via The Urban Howl
Technological advances of the 21st century catalyzed the concept of fast fashion into a dream come true for money hungry design labels. Fast fashion quickly became the industry norm, with big box shops boasting to share holders about their ability to give immediate consumer feedback to factories worldwide. In one of the world’s most cut-throat industries, many companies don’t stop to examine the impact of their newfound cashflow.
Wasteful production, low wages, and unsafe conditions are the grease that keeps the fast fashion machine churning, with devastating consequences for the environment and people involved.
Factories, pushed by large brands to value efficiency over all else, waste huge amounts of materials every day by aiming to cut quickly instead of with the most accuracy; throwing out “unusable” pieces of fabric that are too small or simply don’t meet the season’s tastes. In addition, production of fabric, items failing quality control, end of season stock purges, and clothing discarded by the final consumer all play a part in contributing to the estimated 1 million tons of textile waste dumped into landfills around the world each year.
Textile manufacturing, dyeing, and disposal all add up to a really big, global problem. Manufacturing polyester, a synthetic material accounting for 40-45% of all textiles, is an energy intensive process requiring nonrenewable petrochemicals. Harmful emissions include excessive carbon dioxide, volatile organic compounds, particulate matter, and acid gases that are released not only during production but also when materials are burned or left in landfills. These chemicals are responsible for polluting the environment and contributing to illnesses and respiratory diseases.
Sadly, factories have polluted 70% of China’s rivers, lakes, and reservoirs to the point where they are unsafe for human use. Textile dyeing and treatment account for 17-20% of worldwide industrial water pollution, contaminating our water supplies with 72 toxic chemicals. Of those 72 chemicals, 30 cannot be removed. When waste materials are incinerated or dumped in the ground, they have devastating environmental consequences. Harmful cancer causing chemicals and solvents leak out of heavily treated materials and into water sources. Methane, a significant contributor to global warming, is released into the air from decomposing fabrics.
While the environmental impact of the fast fashion industry is horrifying, the human impact is simply tragic. Employment conditions in many factories are likened to modern day slavery. Cambodian factory workers are paid on average $100 a month, an income agreed upon by most as well below a living wage. Workers are often denied sick leave and forced to work 10-12 hour days to keep up with industry deadlines. Increased rates of cancer, silicosis, asthma, dermatitis, and lead poisoning have been reported in garment factory workers, as they are repeatedly exposed to dangerous chemicals without proper protective gear or ventilation.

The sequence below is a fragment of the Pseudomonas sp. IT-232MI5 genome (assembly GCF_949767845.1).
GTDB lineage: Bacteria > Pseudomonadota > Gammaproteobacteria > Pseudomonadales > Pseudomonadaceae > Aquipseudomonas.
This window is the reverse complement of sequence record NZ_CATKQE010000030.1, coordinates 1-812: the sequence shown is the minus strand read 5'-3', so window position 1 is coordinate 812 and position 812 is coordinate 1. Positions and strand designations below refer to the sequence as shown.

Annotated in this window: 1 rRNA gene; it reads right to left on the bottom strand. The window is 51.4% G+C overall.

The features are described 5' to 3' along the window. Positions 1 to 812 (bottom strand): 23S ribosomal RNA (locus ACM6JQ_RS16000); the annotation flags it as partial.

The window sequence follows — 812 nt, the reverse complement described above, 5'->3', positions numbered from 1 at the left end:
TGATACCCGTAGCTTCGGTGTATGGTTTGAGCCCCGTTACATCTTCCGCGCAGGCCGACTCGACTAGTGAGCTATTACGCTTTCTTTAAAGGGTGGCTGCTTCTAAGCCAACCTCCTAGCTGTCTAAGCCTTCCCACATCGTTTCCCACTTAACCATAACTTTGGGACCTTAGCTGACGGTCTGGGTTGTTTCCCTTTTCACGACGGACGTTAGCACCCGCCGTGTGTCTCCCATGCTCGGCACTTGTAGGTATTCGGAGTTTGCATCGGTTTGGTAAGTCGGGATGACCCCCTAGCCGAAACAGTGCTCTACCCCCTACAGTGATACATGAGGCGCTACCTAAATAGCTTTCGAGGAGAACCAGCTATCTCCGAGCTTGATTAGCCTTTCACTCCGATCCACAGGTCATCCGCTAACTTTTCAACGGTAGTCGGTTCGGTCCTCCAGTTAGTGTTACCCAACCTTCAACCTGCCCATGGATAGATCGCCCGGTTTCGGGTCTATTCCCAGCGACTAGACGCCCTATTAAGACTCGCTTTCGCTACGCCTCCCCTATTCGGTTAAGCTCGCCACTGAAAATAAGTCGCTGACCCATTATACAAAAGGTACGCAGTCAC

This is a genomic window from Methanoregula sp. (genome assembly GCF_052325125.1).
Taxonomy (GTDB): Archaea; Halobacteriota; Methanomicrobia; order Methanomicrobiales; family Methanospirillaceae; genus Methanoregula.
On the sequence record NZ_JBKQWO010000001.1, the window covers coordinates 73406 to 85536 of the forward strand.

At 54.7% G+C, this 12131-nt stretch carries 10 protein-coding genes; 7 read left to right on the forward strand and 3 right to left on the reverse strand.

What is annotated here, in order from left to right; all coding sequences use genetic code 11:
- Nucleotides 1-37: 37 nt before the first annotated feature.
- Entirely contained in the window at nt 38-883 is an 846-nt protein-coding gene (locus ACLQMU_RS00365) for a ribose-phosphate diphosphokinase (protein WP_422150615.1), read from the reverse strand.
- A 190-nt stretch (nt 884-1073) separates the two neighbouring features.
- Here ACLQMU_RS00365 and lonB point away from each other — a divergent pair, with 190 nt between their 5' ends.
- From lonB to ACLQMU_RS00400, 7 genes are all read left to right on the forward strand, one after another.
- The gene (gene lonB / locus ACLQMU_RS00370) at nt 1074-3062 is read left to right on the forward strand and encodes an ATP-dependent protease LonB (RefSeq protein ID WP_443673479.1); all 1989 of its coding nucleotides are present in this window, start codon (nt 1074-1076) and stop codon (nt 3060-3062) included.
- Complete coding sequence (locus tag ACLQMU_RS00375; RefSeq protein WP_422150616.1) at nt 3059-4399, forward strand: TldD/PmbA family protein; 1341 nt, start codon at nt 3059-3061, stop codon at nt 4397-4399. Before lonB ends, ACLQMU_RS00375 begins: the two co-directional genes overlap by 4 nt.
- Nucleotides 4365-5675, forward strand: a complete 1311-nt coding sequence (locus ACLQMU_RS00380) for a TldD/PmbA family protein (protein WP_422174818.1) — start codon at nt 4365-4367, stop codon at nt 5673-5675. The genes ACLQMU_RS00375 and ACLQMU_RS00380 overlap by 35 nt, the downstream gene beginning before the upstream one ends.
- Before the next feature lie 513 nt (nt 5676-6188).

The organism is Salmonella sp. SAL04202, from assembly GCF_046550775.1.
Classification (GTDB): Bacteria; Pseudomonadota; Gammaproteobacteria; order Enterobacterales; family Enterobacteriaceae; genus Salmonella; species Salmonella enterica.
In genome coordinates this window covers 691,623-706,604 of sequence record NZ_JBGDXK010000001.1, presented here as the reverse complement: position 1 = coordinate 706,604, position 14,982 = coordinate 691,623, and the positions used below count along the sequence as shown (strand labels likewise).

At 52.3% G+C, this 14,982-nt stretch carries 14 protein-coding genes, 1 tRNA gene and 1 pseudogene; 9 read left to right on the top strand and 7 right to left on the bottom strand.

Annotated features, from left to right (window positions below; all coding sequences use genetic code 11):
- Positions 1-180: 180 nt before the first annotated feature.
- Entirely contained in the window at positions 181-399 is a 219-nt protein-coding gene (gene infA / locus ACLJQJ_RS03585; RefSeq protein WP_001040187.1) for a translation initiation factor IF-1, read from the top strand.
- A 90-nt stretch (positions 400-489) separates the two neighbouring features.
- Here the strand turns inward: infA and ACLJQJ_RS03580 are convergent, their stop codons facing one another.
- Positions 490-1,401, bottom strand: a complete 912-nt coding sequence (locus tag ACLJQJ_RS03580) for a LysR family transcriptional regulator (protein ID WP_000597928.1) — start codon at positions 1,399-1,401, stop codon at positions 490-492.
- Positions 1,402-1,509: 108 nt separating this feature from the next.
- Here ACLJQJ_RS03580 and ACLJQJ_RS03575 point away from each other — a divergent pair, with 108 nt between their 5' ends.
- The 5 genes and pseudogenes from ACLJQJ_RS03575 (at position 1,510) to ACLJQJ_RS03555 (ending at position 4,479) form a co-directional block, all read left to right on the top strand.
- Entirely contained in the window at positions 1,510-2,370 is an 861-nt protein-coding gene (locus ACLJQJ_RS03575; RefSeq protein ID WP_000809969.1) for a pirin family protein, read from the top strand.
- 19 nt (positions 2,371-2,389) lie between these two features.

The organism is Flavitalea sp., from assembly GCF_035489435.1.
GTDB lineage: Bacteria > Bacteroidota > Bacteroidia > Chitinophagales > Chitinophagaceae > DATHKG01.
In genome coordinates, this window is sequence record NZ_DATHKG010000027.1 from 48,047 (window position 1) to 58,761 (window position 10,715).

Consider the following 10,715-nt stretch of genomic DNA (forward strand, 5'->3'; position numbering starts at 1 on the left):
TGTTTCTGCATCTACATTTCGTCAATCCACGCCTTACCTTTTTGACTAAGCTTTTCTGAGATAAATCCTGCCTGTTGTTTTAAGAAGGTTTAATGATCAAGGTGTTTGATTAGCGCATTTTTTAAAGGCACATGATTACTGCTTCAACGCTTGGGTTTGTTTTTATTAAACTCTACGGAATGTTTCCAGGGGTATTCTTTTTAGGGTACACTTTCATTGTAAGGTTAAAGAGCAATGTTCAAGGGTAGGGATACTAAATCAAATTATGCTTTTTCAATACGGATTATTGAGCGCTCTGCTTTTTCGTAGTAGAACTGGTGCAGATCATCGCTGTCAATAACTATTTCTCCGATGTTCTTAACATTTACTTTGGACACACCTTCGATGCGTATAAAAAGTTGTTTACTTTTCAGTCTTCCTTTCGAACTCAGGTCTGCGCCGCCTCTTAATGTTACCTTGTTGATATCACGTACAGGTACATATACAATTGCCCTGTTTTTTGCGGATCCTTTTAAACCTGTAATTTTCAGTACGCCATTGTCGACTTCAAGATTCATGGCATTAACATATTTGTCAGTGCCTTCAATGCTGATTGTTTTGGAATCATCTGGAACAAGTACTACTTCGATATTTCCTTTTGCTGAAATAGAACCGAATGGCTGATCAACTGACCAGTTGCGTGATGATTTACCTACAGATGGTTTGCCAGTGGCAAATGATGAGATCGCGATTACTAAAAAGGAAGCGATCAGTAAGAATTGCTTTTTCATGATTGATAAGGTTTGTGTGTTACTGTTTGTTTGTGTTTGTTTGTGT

According to the International Labour Organization there are currently 168 million child workers ages 5 to 14 in the world today, with the Asian-Pacific region pulling the lion’s share of that number. 18% of human trafficking victims are exploited for labor. Cases of forced labor, involuntary servitude and bonded labor in apparel manufacturing have been documented by the U.S. Department of Labor. As brought to light in the 2013 Rana Plaza Collapse, unsound building structures and shoddy fire safety standards pose an imminent threat in many workplaces. Most workers depend on the little income these jobs generate to provide for their families, leaving them no option but to continue working under such dangerous and oppressive conditions.
So what can you do, just one person in 7 billion, about such a massive problem?
Think before you buy. Educate yourself about the issues surrounding the fashion industry. Support brands that care about the environment and the people behind your clothes as much as you do. Even large retailers have to listen to customer preferences, and each dollar spent is a vote cast.
A conventionally made t shirt uses the following resources:
- 4 square meters of land
- 2,700 liters of water, the average amount a person drinks over three years
- 151.2 g (1/3 lb) of chemicals and pesticides
- 23,537 km (14,625 miles) from USA to China and back to transport components to factory and product back to you
- 3,175 kg (7,000 lbs) of carbon emissions for transportation alone
- A final carbon footprint of 6 kg, approximately 20 times the weight of the t-shirt itself
Each year tonlé’s production, in contrast to a typical manufacturer, saves the following:
- 10,000 kg (22,046 lbs) of materials from landfills
- 70,000 kg (154,324 lbs) of CO2 from entering the atmosphere
- 200 kg (441 lbs) of pesticides
- 46,266,600 gallons of water
Video via: The Huffington Post
“Tonlé designs and makes zero-waste clothing as unique and beautiful as the people who make it. We adhere to principals of transparency, fairness, and waste reduction in everything we do, from the big stuff like wages, down to the little things like the materials in our buttons.”
~Tonlé on Facebook
Shop tonlé world-wide: tonle.com
Featured image: tonle.com